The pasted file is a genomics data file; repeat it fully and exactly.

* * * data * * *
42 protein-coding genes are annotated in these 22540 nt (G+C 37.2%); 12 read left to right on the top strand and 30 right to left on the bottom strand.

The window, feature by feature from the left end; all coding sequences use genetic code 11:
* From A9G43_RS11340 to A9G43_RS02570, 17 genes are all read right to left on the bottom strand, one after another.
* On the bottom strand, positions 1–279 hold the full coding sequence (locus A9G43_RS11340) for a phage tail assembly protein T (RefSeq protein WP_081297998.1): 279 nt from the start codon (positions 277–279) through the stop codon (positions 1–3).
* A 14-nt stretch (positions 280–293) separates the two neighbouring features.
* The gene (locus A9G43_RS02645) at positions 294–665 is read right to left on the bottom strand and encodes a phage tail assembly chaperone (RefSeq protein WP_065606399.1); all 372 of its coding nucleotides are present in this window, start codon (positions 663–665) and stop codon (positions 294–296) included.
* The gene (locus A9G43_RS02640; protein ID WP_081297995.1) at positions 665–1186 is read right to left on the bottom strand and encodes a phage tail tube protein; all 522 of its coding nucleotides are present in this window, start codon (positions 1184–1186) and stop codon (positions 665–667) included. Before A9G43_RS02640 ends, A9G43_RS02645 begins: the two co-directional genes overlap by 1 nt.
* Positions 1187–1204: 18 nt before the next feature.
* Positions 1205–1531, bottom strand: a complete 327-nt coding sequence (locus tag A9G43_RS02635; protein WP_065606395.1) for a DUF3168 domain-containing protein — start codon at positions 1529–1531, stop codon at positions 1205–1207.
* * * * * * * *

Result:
42 protein-coding genes are annotated in these 22540 nt (G+C 37.2%); 12 read left to right on the top strand and 30 right to left on the bottom strand.

The window, feature by feature from the left end; all coding sequences use genetic code 11:
* From A9G43_RS11340 to A9G43_RS02570, 17 genes are all read right to left on the bottom strand, one after another.
* On the bottom strand, positions 1–279 hold the full coding sequence (locus A9G43_RS11340) for a phage tail assembly protein T (RefSeq protein WP_081297998.1): 279 nt from the start codon (positions 277–279) through the stop codon (positions 1–3).
* A 14-nt stretch (positions 280–293) separates the two neighbouring features.
* The gene (locus A9G43_RS02645) at positions 294–665 is read right to left on the bottom strand and encodes a phage tail assembly chaperone (RefSeq protein WP_065606399.1); all 372 of its coding nucleotides are present in this window, start codon (positions 663–665) and stop codon (positions 294–296) included.
* The gene (locus A9G43_RS02640; protein ID WP_081297995.1) at positions 665–1186 is read right to left on the bottom strand and encodes a phage tail tube protein; all 522 of its coding nucleotides are present in this window, start codon (positions 1184–1186) and stop codon (positions 665–667) included. Before A9G43_RS02640 ends, A9G43_RS02645 begins: the two co-directional genes overlap by 1 nt.
* Positions 1187–1204: 18 nt before the next feature.
* Positions 1205–1531, bottom strand: a complete 327-nt coding sequence (locus tag A9G43_RS02635; protein WP_065606395.1) for a DUF3168 domain-containing protein — start codon at positions 1529–1531, stop codon at positions 1205–1207.